- See also: (Sexually Abused Children)
What is being done?
- Cambodia has signed international treaties and has laws effectively protecting its children. Child abuse carries a penalty of up to 30 years in prison. (See Laws) In Cambodia, the legal term for sexual abuse of children is debauchery.
- An increasing number of local authorities are thoroughly monitoring areas and are trained to take quick and effective action when cases are reported.
- In the recent years, numerous offenders have been arrested and prosecuted for debauchery in Cambodia.
- The Cambodian judicial system is becoming increasingly efficient and sensitive to the issue of sexual abuse of children by sentencing offenders and allowing zero opportunity for legal corruption.
- The international community is actively involved in the protection of Cambodian children; many countries have extra-territoriality laws that are being effectively implemented (See Laws)
- Psychological and social support is provided to sexually abused children to break the cycle of exploitation and re-integrate them into society (See The Project)
- Respect the dignity of Cambodian culture, its people and in particular its children; in return, Cambodians will make your trip unforgettable.
- Avoid seeking sexual favors for money: please enjoy the beauty of Cambodia without preying on its youth.
- Travel with your eyes wide open: don’t turn a blind eye to a situation where a child might be at risk – please report it immediately.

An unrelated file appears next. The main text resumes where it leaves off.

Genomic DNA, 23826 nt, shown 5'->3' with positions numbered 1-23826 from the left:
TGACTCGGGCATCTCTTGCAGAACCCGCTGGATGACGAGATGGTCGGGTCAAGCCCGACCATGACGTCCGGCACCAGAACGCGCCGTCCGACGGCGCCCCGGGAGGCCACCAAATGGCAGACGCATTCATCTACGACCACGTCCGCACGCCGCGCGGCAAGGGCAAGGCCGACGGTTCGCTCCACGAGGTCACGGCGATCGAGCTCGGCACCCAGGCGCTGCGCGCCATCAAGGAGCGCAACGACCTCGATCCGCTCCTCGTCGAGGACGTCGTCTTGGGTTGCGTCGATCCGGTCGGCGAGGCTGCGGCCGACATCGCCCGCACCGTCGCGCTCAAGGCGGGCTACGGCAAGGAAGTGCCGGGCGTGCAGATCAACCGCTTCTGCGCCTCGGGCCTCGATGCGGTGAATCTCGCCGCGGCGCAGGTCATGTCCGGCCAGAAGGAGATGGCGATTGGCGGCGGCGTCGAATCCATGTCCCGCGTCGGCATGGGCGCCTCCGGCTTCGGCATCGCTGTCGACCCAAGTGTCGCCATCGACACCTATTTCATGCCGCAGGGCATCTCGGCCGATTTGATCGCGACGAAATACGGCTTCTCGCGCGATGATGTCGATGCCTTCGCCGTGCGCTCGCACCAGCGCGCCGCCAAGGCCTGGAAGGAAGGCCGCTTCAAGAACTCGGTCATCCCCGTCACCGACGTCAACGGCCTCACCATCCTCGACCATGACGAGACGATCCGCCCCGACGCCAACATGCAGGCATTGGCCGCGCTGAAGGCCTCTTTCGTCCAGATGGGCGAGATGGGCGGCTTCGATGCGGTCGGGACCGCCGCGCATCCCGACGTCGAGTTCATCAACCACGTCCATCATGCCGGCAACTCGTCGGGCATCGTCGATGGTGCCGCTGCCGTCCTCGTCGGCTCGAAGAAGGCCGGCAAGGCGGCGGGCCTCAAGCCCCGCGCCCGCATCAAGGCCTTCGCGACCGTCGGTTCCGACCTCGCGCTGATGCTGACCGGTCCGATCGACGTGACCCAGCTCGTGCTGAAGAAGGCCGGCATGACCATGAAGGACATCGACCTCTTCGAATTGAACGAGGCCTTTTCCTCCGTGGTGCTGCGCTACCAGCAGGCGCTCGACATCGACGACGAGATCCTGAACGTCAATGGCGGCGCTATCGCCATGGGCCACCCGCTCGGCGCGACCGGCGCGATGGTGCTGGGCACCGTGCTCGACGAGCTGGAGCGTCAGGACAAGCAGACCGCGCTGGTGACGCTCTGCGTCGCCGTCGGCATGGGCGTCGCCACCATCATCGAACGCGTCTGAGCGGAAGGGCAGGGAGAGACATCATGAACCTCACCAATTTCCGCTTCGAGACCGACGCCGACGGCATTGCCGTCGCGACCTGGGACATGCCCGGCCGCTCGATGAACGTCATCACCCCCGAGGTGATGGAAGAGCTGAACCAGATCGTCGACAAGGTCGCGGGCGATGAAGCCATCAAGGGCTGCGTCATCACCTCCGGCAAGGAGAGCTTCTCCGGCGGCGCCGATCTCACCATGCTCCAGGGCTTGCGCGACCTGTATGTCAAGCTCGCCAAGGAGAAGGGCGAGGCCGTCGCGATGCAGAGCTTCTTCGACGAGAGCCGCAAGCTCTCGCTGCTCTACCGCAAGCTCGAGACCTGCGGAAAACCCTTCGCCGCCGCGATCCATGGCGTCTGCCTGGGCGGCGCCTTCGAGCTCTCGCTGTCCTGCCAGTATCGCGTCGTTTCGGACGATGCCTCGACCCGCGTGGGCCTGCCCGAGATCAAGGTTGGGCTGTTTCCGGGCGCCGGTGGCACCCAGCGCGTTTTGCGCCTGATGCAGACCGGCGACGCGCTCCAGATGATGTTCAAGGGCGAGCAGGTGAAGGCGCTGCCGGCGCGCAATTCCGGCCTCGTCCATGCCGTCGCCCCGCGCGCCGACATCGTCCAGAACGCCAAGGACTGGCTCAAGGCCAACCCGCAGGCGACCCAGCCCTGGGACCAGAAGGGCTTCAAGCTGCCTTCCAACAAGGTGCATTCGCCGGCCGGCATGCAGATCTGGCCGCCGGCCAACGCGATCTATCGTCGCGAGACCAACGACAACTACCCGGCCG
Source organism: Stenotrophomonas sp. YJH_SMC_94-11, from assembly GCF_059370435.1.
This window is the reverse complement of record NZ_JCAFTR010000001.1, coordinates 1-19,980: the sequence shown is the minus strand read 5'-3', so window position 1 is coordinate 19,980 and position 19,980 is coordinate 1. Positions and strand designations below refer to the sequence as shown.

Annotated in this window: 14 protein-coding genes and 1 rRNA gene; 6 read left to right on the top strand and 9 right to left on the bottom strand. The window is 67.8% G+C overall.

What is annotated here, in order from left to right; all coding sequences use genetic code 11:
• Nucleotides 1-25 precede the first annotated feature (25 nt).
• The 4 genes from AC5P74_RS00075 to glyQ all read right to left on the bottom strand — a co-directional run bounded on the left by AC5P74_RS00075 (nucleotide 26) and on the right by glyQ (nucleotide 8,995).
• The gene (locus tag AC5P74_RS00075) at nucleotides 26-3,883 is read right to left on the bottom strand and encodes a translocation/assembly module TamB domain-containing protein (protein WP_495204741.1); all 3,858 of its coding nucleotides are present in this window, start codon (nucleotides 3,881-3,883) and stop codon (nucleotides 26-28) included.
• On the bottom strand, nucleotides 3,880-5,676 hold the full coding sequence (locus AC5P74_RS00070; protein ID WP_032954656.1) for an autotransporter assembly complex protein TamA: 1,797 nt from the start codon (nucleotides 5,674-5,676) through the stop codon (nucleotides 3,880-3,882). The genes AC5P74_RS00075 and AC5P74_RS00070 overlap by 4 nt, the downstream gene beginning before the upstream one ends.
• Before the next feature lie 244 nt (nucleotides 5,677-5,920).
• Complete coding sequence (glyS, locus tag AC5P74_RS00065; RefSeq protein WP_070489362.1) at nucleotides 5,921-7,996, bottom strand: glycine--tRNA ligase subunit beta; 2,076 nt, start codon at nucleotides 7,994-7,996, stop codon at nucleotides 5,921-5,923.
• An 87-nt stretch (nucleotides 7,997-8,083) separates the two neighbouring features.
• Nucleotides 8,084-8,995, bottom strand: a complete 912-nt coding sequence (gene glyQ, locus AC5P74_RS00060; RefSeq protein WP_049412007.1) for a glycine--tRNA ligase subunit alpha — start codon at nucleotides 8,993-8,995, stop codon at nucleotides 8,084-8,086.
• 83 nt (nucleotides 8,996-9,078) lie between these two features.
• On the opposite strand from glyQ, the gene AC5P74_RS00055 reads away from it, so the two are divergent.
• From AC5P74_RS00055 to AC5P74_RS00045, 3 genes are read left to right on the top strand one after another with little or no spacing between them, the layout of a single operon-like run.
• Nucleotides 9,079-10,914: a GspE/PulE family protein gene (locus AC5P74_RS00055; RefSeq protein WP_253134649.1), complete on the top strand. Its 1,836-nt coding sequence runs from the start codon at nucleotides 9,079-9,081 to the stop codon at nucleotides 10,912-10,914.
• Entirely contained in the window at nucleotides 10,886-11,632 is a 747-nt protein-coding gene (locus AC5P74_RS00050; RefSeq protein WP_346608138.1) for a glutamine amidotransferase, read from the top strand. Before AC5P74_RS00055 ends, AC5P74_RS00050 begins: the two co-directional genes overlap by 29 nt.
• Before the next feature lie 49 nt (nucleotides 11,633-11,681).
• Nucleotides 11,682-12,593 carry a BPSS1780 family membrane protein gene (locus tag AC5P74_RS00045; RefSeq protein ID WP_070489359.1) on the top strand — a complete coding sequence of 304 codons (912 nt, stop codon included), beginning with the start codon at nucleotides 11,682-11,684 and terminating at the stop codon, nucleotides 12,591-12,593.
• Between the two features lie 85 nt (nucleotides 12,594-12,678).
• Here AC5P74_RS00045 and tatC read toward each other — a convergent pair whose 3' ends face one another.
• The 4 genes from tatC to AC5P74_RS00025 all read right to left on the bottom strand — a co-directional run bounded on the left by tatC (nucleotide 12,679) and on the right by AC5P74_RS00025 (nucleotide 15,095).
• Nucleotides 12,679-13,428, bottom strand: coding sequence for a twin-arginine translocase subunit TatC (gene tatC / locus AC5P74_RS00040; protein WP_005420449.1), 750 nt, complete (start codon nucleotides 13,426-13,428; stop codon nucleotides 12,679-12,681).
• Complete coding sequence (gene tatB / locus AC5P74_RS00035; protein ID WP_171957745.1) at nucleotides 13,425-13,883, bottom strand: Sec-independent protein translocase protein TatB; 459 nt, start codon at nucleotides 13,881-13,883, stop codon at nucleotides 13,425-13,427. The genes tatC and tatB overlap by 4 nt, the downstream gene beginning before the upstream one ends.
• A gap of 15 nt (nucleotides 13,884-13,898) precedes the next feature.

- If you see it, say it! When witnessing a situation where a child is put in a vulnerable or potential abusive situation, contact:
- 24 Hour Police Hotline: 023 720 555
You can also contact Friends International at: 012 662 926
Friends International will carefully monitor any cases that are reported to us. We guarantee complete anonymity, respect of human rights and strict adherence to legal procedure. Please note that we always handle legal complaints by referring them to the appropriate authorities after verifying their validity.
About Child Prostitution: Sexually Abused Children
Sexual abuse is: “Contacts or interactions between a child and an adult when the child is being used for sexual stimulation of the perpetrator or another person when the perpetrator or another person is in a position of power or control over the victim.” (source: National Center on Child Abuse and Neglect)
Sexual abuse of children has dire consequences for the child, the family, and the country.
- Long-term effects of sexual abuse on a child include:
- post-traumatic stress disorder (PTSD) and/or anxiety
- depression and suicide
- sexual anxiety and disorders
- poor body image and low self-esteem
- substance abuse, self-mutilation, and other self-punishment behaviors
- Long-term effects on the family include: